As we witness the advance of machine learning and artificial intelligence, we cannot but marvel at the value that can be extracted from the massive volumes of business data that organizations accumulate over the years. But accumulate may not be the right word here. To gain any insight from this data, it’s not enough to let it aggregate and lie scattered around devices, networks, PST files and systems. Instead, companies are turning to data archiving solutions for a more organized approach.
While data is rapidly becoming the new gold, organizations are starting to recognize the importance of strategic data archiving. So let’s dive into the definition of data archiving and explore its advantages, along with some best practices of data retention.
What Is Data Archiving?
Data archiving, sometimes referred to as Enterprise Information Archiving (EIA), is the process where an organization creates a long-term archive of their structured and unstructured communications data for reasons like compliance requirements, lawsuit management, storage reduction, business intelligence and information governance.
Data archiving can be viewed as an integral part of record management – the handling of corporate records throughout the lifecycle and treating them as evidence of a company’s activities. Although organizations initially started archiving to meet compliance data archiving requirements, a lot has changed in recent years. This defensive approach has been replaced by a more proactive one, where archives are used not only to prove compliance and protect companies from litigation and failed audits, but rather as repositories of vast knowledge and business intel.
Email was the first type of electronic communications data to be included in data retention requirements outlined in a major US law. When the seminal Sarbanes-Oxley Act was passed, it was the first piece of legislation that mandated the retention of electronic communications alongside paper records and specified the retention period of 5 years.
As years went by and electronic channels used for business communication multiplied, data archiving branched out to include many other data types. Here’s a list of most commonly archived communication records today:
- Email (with attachments)
- Social media channels (Facebook, Twitter, Instagram etc.)
Internal and external collaboration platforms (Teams, Zoom, Slack, Meet etc.)
- Instant messaging platforms (e.g. WhatsApp)
- Mobile calls, voicemail and text messages
What are major data archiving benefits?
Why is data archiving important? Data archives can help with several major aspects of business operations:
Meet compliance requirements
From the compliance perspective, running a school or a government department is like running a business. For this reason, compliance remains the number one reason to archive data for those organizations that operate in an industry that is regulated, where strict laws control the retention of electronic records and specify strict retention periods during which the records need to be kept and readily available.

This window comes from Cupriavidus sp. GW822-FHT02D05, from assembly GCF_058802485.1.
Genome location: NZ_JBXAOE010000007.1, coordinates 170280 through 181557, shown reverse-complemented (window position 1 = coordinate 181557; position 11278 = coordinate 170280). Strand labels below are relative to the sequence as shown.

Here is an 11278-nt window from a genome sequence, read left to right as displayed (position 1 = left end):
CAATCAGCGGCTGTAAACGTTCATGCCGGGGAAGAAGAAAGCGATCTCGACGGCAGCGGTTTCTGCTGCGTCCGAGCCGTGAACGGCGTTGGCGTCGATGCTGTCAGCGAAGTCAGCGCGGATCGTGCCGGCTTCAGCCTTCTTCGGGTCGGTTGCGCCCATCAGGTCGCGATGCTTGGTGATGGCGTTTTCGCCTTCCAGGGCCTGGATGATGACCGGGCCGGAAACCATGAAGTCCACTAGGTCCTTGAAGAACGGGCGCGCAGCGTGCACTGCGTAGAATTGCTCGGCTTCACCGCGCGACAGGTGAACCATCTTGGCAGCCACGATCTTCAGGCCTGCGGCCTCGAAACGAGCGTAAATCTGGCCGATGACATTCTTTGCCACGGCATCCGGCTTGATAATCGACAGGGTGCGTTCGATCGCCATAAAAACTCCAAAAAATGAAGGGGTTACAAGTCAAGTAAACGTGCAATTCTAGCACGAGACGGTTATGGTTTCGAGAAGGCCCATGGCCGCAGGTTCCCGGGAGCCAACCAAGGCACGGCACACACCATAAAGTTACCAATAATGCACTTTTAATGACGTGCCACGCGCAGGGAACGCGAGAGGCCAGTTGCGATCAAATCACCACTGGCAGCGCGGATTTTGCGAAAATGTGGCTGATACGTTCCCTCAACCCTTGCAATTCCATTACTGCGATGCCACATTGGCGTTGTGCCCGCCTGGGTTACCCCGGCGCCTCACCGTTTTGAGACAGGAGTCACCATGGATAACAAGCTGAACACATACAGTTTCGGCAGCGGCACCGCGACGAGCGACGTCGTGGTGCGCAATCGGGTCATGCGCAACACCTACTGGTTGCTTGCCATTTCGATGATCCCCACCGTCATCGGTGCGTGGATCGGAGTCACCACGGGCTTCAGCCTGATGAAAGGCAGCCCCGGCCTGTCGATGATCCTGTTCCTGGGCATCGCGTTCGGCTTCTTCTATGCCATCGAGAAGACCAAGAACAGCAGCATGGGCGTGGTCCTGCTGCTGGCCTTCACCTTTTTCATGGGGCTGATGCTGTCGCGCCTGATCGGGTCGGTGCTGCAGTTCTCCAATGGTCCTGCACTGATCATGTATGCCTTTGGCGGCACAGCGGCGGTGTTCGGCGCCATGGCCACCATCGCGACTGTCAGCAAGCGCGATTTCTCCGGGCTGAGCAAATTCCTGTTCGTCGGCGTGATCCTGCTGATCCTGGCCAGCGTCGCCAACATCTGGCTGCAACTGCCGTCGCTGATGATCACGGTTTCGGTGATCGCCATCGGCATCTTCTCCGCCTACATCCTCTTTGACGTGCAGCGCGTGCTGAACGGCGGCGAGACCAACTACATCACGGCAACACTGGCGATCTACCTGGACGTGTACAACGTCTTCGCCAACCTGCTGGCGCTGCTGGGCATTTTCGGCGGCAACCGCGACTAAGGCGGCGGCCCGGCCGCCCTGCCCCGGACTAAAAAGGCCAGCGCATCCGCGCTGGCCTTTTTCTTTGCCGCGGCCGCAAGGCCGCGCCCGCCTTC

Complying with industry standards for retaining records is of utmost importance for most organizations. Communication channels like email are one of the primary sources of business information – so ensuring that they are retained for the proper length of time is crucial. Industries such as education, finance, healthcare, and professional services have strict regulations on how data must be stored and the specific length of time it must be retained.
Are more mandates coming? We can safely assume that the answer is yes, given that organizations (both enterprises and government departments) face significant challenges with exponential growth of data and that the number of channels used for communication is increasing, further complicating the picture. While some countries (the US) and industries (financial, healthcare) are more regulated than others, data archiving is on the way to become the norm globally.
|Related: Email Retention Policy Best Practices|
Email and chat records contain business insight, but they are also filled with information that can be used as evidence in various kinds of legal cases – employee disputes, discrimination claims, evidence of fraud or embezzlement etc. Because of the pandemic, employers may have even more workplace lawsuits and employee relations matters to resolve than usual.
Data archiving systems serve as tremendous support in electronic discovery – especially in the Early Case Assessment – the process in which vast sets of data are searched, reviewed and presented to lawyers in order to determine whether the organization should proceed with litigation or propose a settlement.
Until recently, roughly 70% of ediscovery costs was paid to legal counsel and service providers that were outsourced. Right now, the trend is that there are fewer third parties involved and more work is being done under the organization’s own roof in an attempt to control litigation costs by deploying ediscovery and data archiving solutions.
This means that the internal legal and IT teams need to obtain at least some kind of ediscovery expertise. At the same time, communication channels have multiplied and become more complex, so teams are no longer looking only at structured data like email.
More and more discoverable data is the so-called “dark data”, unstructured data that comes from non-traditional data sources like mobile devices, social media channels, video and audio files. And it is precisely that kind of data that accounts for 27% of all data generated in 2020.